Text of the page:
• Diversity and inclusion

    Two other provisions require teachers to demonstrate respect in a learning environment where students feel welcome, and to respect their basic rights and freedoms. For example, teachers are aware it’s not acceptable to discriminate against students based on their race, religious beliefs, ability and other traits. In fact, this is covered in the Alberta Teachers’ Association’s code of conduct. However, the wording in the new code refers specifically to the rights and freedoms that are enshrined in other legislation, such as the Alberta Human Rights Act and the Canadian Charter of Rights and Freedoms.

    • The teacher or teacher leader shall respect the dignity and rights of all students and persons without prejudice as to the prohibited grounds of discrimination set out in the Alberta Human Rights Act and with regard to rights as provided for in the Canadian Charter of Rights and Freedoms, and be considerate of the circumstances of students and persons.
    • The teacher or teacher leader is required to demonstrate a welcoming, caring, respectful and safe learning environment that respects diversity and fosters a sense of belonging, which students are entitled to under the Education Act.
  • Reporting harm to the commissioner

    To further ensure student safety, the new code of professional conduct requires teachers or teacher leaders to notify the Alberta Teaching Profession Commission if another teacher or teacher leader harms a student. Most teachers care deeply about their students and it’s rare for them to be endangered, but when issues do occur, it’s important to notify the authorities so the problem can be addressed.

    Apart from this provision in the code, the Education Act ensures that other key players in the education system have a duty to report to police, including the registrar, the commissioner, superintendents, board chairs, operators of independent schools or early childhood services programs, the executive secretary of the ATA and the executive director of the College of Alberta School Superintendents.

    • The teacher or teacher leader is required, in addition to other legislated reporting requirements, to report to the commissioner, the conduct of another teacher or teacher leader who is alleged to cause or have caused physical, psychological, emotional or sexual harm or abuse to a student.
  • Relationships with parents

    As teachers know, it’s important to have courteous and considerate relationships with parents and guardians. The previous code of professional conduct in the Practice Review of Teachers and Teacher Leaders Regulation had a section about relationships with parents, which has been reworked for the new code.

    Relationships with students’ families must be based on mutual respect, trust and, where necessary, confidentiality, because a healthy working relationship with a students’ family often contributes to the students’ learning and well-being.

    Since teachers are in a unique position where they are responsible for people’s children each day, they are often aware of families’ personal details and circumstances, and they are trusted to exercise a high level of discretion to help families maintain their privacy.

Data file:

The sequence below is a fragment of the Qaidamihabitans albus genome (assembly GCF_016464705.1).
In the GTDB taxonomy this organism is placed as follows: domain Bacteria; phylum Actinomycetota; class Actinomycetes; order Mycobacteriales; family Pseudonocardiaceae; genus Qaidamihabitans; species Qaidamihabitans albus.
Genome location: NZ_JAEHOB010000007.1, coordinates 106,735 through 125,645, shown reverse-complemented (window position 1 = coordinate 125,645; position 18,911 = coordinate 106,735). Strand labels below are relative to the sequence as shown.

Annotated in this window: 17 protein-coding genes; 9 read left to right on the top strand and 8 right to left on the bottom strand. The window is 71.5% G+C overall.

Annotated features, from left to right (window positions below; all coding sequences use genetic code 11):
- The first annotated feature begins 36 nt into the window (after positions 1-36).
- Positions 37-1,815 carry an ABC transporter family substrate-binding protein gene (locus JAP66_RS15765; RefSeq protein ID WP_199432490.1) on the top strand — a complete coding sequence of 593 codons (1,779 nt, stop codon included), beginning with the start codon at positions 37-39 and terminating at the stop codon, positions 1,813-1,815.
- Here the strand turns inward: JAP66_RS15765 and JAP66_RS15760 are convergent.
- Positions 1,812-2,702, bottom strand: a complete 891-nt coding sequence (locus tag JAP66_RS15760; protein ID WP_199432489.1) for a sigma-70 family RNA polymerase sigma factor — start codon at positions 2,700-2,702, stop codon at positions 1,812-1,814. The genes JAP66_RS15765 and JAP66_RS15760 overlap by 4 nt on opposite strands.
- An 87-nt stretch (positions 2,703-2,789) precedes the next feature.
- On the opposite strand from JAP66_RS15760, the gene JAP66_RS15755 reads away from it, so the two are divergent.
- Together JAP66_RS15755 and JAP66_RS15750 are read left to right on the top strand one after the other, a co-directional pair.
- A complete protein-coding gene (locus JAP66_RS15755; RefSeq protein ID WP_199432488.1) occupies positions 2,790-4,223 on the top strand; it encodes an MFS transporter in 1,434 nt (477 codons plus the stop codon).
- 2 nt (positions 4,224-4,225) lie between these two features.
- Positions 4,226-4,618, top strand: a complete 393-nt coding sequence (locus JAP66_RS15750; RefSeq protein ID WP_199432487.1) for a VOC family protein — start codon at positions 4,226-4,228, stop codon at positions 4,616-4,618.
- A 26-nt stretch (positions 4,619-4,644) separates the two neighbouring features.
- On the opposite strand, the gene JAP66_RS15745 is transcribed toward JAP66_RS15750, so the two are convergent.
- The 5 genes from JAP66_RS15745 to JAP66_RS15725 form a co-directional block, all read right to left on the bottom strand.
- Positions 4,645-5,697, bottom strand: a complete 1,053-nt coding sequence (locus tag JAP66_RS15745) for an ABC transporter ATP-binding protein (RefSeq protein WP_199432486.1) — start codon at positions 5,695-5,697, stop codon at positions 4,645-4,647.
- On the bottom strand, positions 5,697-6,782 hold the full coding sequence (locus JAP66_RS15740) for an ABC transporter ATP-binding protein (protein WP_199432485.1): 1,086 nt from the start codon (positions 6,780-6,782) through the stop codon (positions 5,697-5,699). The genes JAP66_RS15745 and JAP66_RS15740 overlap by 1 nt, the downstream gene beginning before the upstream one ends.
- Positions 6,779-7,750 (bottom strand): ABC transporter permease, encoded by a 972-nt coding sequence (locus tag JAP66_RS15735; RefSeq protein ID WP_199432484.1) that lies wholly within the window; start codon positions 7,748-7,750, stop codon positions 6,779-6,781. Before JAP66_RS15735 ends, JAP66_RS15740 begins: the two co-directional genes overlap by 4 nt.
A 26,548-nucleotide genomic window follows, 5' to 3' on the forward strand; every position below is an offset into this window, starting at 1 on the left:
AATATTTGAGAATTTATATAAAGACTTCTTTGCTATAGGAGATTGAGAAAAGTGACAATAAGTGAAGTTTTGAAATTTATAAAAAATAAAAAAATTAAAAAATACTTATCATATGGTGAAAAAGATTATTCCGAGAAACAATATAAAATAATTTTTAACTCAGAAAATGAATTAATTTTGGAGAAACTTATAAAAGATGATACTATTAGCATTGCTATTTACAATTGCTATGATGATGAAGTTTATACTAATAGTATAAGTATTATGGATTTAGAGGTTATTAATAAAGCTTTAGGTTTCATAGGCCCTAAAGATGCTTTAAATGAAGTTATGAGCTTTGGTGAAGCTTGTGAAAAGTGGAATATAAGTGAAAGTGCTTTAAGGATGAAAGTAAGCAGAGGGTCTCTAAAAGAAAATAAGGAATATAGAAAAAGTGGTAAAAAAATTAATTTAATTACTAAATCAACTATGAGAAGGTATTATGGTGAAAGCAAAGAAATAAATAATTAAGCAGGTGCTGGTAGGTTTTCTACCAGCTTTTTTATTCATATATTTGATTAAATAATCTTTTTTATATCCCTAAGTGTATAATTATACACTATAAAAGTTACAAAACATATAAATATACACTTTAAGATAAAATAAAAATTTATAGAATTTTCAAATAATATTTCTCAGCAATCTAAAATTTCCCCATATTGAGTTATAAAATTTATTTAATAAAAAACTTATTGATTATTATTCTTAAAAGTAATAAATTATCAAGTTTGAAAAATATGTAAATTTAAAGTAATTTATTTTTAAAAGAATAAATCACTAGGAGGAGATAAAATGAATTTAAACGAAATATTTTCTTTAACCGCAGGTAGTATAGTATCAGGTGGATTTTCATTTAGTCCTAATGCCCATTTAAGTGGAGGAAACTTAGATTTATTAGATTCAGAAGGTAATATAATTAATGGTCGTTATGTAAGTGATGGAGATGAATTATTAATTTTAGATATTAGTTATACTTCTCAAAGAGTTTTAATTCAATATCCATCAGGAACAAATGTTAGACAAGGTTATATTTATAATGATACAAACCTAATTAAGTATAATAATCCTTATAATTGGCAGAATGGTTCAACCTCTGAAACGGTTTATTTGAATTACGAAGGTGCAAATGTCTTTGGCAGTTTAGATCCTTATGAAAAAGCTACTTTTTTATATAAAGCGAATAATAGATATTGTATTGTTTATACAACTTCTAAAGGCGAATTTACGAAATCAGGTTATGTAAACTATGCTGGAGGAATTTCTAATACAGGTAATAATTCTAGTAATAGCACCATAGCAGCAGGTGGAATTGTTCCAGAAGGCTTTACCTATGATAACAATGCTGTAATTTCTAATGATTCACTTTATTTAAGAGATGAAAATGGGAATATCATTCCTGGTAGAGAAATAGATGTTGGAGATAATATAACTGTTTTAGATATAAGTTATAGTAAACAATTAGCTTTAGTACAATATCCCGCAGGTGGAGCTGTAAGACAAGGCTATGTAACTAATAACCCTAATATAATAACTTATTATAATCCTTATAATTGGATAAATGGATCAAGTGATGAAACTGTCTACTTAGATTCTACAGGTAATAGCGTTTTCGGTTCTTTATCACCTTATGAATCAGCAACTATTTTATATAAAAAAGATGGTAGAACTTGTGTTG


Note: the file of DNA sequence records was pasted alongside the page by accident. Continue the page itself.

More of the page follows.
Additionally, it’s also reasonable to expect that teachers won’t disparage or denigrate parents.

    The new code requires teachers and teacher leaders to:

    • respect parents and be considerate of their circumstances
    • treat information received from and about parents with discretion
    • be respectful in communications with and about parents, and
    • not discuss other students except where the matters being discussed are relevant to their child and then only to the extent that, in the teacher’s or teacher leader’s judgment, is necessary
  • Reporting concerns about a colleague

    In most cases, under both of the previous codes of conduct, a teacher or teacher leader had to first advise their colleague if they wished to raise concerns about that colleague’s professional conduct. This may actually discourage people from raising legitimate concerns because it could lead to a confrontation.

    The new code of conduct allows teachers and teacher leaders, if they wish, to raise their concerns with a supervisor or other appropriate official without having to notify the other teacher first.

Allegations of unprofessional conduct

The Alberta Teaching Profession Commission assumed responsibility for handling complaints of unprofessional conduct beginning January 1, 2023.

For information on how to file a complaint under the code of professional conduct, please see the Conduct and competency complaints page.

Resources

The video below provides an introduction to the new code with answers to 3 main questions:

  • Why is there a new Code of Professional Conduct for Teachers and Teacher Leaders?
  • How was the code made?
  • What parts of the code are new?

This video explains what you can do if you have concerns about a teacher’s professional conduct.

Disclaimer: The information in these videos is current to January 2023, the time of publication. The law is constantly changing with new legislation, amendments to existing legislation, and decisions from the court. In cases of any inconsistency between the information in this video and the Education Act, the Practice Review of Teachers and Teacher Leaders Regulation or the Code of Professional Conduct for Teachers and Teacher Leaders, the legislation will always prevail. These videos are for information only; the Crown, its agents, employees or contractors will not be liable for any damages, direct or indirect, arising out of use of the information in these videos. These videos are not to be used, reproduced, stored or transmitted for commercial purposes without written permission from the Government of Alberta.